"I Was in Agony": Claire Danes on the Leap of Faith That Changed Her Life

As bipolar Carrie Mathison on the cult hit show Homeland, cover star Claire Danes makes playing complex characters look easy. It's not—which is exactly how she wants it.

Claire Danes loves a lot of things about starring on Homeland, but the thing she loves most is the week she gets to spend at CIA headquarters in Langley, Virginia, each year, geeking out with real-life spies. "It's so wild, you have no idea," she says, her eyes glowing. "They curate a group of people who have good stories for us—experts in social media and counterterrorism and drug trafficking—and it's just fascinating. It's my favorite thing about the job."

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We're sitting at Cafe Clover in New York's West Village on a warm October afternoon, and at the moment, Danes couldn't look less like a spy. Dressed in a yellow cotton blouse, Acne dark skinny jeans, and Chloé snakeskin flats, Danes fits right in with the rest of the stylish downtown crowd—most of whom happen to be staring at her.

At 37, Danes is even prettier in person than she is on camera, with pale, luminous skin; fine features; and a friendly, curious manner. It's easy to imagine her photobombing her old friend Lena Dunham at the 2013 Emmys, or running around Soho with husband Hugh Dancy and their 4-year-old son, Cyrus. But get her talking about Homeland—the addictive homeland-security thriller returning to Showtime for its sixth season this month—and flashes of her alter ego, bipolar superspy Carrie Mathison, start to surface. Danes' eyes widen and her head tilts quizzically to one side like a praying mantis. She's an interesting combination of calm and alert. "We're block-shooting two episodes at once right now, which is intense," says Danes, who rises at 4:30 a.m. to get her six-mile run in and is on set 12 to 15 hours a day, five days a week, during production.

"Carrie's all these things that I'm not. I was nervous."

It's also, Danes knows, the role of a lifetime, one that rescued her from the post-ingenue doldrums that followed My So-Called Life and Romeo + Juliet, and established her firmly as one of Hollywood's leading ladies. She's been nominated for five Emmys for her work on Homeland and won two, in addition to two Golden Globes. "I've never worked with an actor like Claire," says Homeland executive producer Alex Gansa, who wrote the part of Carrie with Danes in mind. "Mandy Patinkin [who plays Carrie's mentor, Saul Berenson, on the show] says acting in a scene with her is like playing one-on-one with Michael Jordan. She can literally make you laugh and cry in the same sentence."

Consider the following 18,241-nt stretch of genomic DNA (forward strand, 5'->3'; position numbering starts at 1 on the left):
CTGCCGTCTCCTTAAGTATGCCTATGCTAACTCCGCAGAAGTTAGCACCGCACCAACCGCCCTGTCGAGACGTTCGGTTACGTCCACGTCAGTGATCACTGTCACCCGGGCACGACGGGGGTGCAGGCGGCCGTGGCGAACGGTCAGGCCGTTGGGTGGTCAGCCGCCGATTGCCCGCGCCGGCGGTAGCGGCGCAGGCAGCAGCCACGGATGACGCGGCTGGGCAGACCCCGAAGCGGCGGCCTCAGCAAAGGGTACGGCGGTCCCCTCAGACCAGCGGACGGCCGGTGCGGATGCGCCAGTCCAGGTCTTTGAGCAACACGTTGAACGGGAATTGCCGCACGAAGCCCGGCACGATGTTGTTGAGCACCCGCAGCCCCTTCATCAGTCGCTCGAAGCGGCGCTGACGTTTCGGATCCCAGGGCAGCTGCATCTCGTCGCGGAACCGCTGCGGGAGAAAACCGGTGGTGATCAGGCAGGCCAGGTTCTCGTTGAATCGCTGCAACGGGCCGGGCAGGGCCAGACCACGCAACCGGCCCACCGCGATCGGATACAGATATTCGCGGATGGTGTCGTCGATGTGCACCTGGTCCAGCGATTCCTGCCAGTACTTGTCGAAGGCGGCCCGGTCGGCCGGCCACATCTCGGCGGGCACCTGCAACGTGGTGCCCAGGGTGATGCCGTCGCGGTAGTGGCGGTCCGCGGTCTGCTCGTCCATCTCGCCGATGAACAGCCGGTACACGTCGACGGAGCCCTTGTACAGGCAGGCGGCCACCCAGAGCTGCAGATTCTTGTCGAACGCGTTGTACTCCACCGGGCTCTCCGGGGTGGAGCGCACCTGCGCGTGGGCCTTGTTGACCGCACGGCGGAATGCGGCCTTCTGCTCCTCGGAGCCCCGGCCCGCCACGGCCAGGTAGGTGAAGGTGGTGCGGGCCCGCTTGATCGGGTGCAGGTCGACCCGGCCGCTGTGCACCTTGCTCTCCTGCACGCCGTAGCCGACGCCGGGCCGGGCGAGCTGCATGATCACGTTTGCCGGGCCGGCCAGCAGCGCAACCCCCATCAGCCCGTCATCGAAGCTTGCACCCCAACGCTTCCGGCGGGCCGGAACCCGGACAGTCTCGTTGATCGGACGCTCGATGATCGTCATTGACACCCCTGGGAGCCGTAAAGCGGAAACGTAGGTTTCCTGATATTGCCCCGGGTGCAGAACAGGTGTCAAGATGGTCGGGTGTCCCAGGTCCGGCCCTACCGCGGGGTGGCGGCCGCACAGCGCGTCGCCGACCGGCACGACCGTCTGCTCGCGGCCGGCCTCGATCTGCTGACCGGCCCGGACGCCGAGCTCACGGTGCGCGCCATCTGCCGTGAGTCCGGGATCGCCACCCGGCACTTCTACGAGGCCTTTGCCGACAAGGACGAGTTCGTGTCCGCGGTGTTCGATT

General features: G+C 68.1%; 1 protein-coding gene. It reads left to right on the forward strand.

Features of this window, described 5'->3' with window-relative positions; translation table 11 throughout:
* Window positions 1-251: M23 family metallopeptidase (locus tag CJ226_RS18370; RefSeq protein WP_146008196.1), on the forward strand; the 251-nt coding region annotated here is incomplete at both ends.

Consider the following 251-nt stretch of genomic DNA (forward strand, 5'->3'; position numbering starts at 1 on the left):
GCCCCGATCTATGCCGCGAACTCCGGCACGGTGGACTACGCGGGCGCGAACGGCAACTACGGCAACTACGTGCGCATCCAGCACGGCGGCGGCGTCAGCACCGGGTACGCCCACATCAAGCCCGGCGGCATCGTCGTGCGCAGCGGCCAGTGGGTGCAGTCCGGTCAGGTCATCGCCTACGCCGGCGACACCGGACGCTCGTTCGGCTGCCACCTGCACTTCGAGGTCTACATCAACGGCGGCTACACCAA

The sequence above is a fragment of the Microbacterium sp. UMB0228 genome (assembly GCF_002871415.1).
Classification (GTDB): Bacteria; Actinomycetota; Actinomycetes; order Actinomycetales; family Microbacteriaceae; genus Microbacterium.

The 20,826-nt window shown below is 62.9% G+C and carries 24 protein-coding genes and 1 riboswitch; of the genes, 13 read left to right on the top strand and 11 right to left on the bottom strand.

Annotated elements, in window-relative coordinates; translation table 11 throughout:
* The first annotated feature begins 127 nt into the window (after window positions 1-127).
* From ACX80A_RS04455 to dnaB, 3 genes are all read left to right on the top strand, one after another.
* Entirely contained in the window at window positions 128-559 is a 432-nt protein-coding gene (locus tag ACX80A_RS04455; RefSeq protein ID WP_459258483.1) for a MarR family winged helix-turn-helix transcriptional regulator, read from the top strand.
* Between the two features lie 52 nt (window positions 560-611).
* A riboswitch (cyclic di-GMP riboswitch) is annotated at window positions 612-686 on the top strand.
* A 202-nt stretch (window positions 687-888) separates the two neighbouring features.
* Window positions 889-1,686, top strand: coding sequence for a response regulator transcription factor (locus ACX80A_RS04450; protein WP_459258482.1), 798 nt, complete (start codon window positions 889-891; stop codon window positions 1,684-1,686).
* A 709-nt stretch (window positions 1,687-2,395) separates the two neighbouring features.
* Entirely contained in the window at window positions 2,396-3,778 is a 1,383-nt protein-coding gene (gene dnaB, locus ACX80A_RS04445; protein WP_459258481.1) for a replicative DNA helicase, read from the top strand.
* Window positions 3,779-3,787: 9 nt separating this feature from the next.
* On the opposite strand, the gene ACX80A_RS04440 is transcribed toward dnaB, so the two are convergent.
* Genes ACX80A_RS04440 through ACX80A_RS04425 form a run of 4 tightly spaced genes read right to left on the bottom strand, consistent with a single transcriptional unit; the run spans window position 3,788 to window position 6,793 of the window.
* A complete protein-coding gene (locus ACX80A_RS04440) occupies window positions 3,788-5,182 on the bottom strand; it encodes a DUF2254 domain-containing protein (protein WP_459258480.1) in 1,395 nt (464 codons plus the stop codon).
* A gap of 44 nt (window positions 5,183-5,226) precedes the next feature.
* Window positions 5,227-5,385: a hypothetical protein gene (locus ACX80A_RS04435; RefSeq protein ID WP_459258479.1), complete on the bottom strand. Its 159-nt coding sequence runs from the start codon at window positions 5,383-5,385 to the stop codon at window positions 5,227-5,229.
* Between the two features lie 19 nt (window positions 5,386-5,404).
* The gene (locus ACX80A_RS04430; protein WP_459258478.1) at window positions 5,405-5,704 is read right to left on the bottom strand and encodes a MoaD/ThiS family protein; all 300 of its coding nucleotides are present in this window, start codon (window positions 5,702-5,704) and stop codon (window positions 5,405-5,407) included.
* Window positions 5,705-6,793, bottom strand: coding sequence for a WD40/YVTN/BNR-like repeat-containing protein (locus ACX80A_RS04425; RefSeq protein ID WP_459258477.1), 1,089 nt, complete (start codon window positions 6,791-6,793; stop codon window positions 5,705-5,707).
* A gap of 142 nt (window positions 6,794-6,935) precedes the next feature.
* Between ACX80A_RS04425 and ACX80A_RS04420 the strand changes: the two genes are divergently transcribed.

Here, a few highlights from our interview, in our February issue on newsstands January 10:

On Homeland: "My goal is always to do something that feels just beyond my reach, and Homeland continues to do that. Every season, they find new ways to scare me. The show is like a diamond that fell from the sky. I'll always feel slightly bludgeoned by it, but in the best way possible."

On holding out for meaningful parts, which meant not working for two years: "It was a nightmare. I was in such agony. I had been so stimulated and energized, and I felt really robust and capable and eager. But I couldn't go back to the ingénue role or the limited secretary-type roles. I wanted to play someone who would move the story forward."

"Every season, they find new ways to scare me."

On meeting her husband Hugh Dancy and falling in love: "I was very recently single, and I had never been single before, so we were just friends for a while. [Hugh and I] met in Rhode Island when it was at its most audaciously beautiful, in the fall. And there was one day when we were bicycling by the water and it was sparkly and idyllic, and I just had this dumb epiphany, like, I'm really just happy."

On her initial thoughts after reading the Homeland script: "Carrie's so audacious and effectual and unaccommodating, and all these things that I'm not. I was nervous. I felt like, This is going to be a workout, and will I be able to sustain that?"

On realizing acting was her passion and pursuing it: "My parents really empathized with our desire to express ourselves and I was so forceful and sure and annoying about it. I really insisted."

Read the full interview and see more photographs in the February issue of Marie Claire, on newsstands January 10. And for a little behind-the-scenes action to hold you over, see more of Danes at her cover shoot here:

Featured Music: TONYTRITONE - "Brand Nu"

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